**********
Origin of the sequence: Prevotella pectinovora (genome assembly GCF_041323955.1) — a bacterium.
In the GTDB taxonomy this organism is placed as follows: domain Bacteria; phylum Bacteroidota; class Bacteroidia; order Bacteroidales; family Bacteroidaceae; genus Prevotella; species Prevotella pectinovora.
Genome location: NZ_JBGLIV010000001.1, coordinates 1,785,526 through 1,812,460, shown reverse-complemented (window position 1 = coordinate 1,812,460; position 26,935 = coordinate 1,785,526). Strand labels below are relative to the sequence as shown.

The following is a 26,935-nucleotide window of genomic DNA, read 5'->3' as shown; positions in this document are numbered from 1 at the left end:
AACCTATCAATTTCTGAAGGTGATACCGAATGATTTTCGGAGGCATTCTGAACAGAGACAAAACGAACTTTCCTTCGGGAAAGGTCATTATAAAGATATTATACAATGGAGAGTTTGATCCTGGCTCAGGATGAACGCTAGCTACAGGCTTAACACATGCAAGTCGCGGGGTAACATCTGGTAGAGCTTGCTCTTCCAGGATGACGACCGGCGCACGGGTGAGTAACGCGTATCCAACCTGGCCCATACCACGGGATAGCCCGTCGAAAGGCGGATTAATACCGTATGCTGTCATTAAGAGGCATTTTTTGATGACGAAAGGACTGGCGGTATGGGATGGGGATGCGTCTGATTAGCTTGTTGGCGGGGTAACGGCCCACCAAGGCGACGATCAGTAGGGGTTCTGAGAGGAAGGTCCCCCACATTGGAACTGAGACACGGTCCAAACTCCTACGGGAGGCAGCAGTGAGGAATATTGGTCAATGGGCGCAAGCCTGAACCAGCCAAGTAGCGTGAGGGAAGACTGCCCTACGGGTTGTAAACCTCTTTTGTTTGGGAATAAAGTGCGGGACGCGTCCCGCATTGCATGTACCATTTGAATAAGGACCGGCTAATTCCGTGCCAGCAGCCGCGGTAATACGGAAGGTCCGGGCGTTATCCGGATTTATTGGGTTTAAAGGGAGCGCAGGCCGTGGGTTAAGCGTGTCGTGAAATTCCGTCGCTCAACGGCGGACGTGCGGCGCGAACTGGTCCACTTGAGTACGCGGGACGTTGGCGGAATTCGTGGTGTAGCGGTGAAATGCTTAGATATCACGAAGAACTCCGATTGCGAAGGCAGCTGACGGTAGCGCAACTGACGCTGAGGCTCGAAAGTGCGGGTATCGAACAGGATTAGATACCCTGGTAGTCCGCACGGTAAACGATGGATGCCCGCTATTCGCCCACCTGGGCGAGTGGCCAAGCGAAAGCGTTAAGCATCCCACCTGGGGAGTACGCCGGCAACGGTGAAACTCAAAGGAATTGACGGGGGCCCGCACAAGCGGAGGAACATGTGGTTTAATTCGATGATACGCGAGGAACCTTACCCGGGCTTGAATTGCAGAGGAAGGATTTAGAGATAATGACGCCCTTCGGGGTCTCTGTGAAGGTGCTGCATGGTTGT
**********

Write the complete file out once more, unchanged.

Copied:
Origin of the sequence: Prevotella pectinovora (genome assembly GCF_041323955.1) — a bacterium.
In the GTDB taxonomy this organism is placed as follows: domain Bacteria; phylum Bacteroidota; class Bacteroidia; order Bacteroidales; family Bacteroidaceae; genus Prevotella; species Prevotella pectinovora.
Genome location: NZ_JBGLIV010000001.1, coordinates 1,785,526 through 1,812,460, shown reverse-complemented (window position 1 = coordinate 1,812,460; position 26,935 = coordinate 1,785,526). Strand labels below are relative to the sequence as shown.

The following is a 26,935-nucleotide window of genomic DNA, read 5'->3' as shown; positions in this document are numbered from 1 at the left end:
AACCTATCAATTTCTGAAGGTGATACCGAATGATTTTCGGAGGCATTCTGAACAGAGACAAAACGAACTTTCCTTCGGGAAAGGTCATTATAAAGATATTATACAATGGAGAGTTTGATCCTGGCTCAGGATGAACGCTAGCTACAGGCTTAACACATGCAAGTCGCGGGGTAACATCTGGTAGAGCTTGCTCTTCCAGGATGACGACCGGCGCACGGGTGAGTAACGCGTATCCAACCTGGCCCATACCACGGGATAGCCCGTCGAAAGGCGGATTAATACCGTATGCTGTCATTAAGAGGCATTTTTTGATGACGAAAGGACTGGCGGTATGGGATGGGGATGCGTCTGATTAGCTTGTTGGCGGGGTAACGGCCCACCAAGGCGACGATCAGTAGGGGTTCTGAGAGGAAGGTCCCCCACATTGGAACTGAGACACGGTCCAAACTCCTACGGGAGGCAGCAGTGAGGAATATTGGTCAATGGGCGCAAGCCTGAACCAGCCAAGTAGCGTGAGGGAAGACTGCCCTACGGGTTGTAAACCTCTTTTGTTTGGGAATAAAGTGCGGGACGCGTCCCGCATTGCATGTACCATTTGAATAAGGACCGGCTAATTCCGTGCCAGCAGCCGCGGTAATACGGAAGGTCCGGGCGTTATCCGGATTTATTGGGTTTAAAGGGAGCGCAGGCCGTGGGTTAAGCGTGTCGTGAAATTCCGTCGCTCAACGGCGGACGTGCGGCGCGAACTGGTCCACTTGAGTACGCGGGACGTTGGCGGAATTCGTGGTGTAGCGGTGAAATGCTTAGATATCACGAAGAACTCCGATTGCGAAGGCAGCTGACGGTAGCGCAACTGACGCTGAGGCTCGAAAGTGCGGGTATCGAACAGGATTAGATACCCTGGTAGTCCGCACGGTAAACGATGGATGCCCGCTATTCGCCCACCTGGGCGAGTGGCCAAGCGAAAGCGTTAAGCATCCCACCTGGGGAGTACGCCGGCAACGGTGAAACTCAAAGGAATTGACGGGGGCCCGCACAAGCGGAGGAACATGTGGTTTAATTCGATGATACGCGAGGAACCTTACCCGGGCTTGAATTGCAGAGGAAGGATTTAGAGATAATGACGCCCTTCGGGGTCTCTGTGAAGGTGCTGCATGGTTGT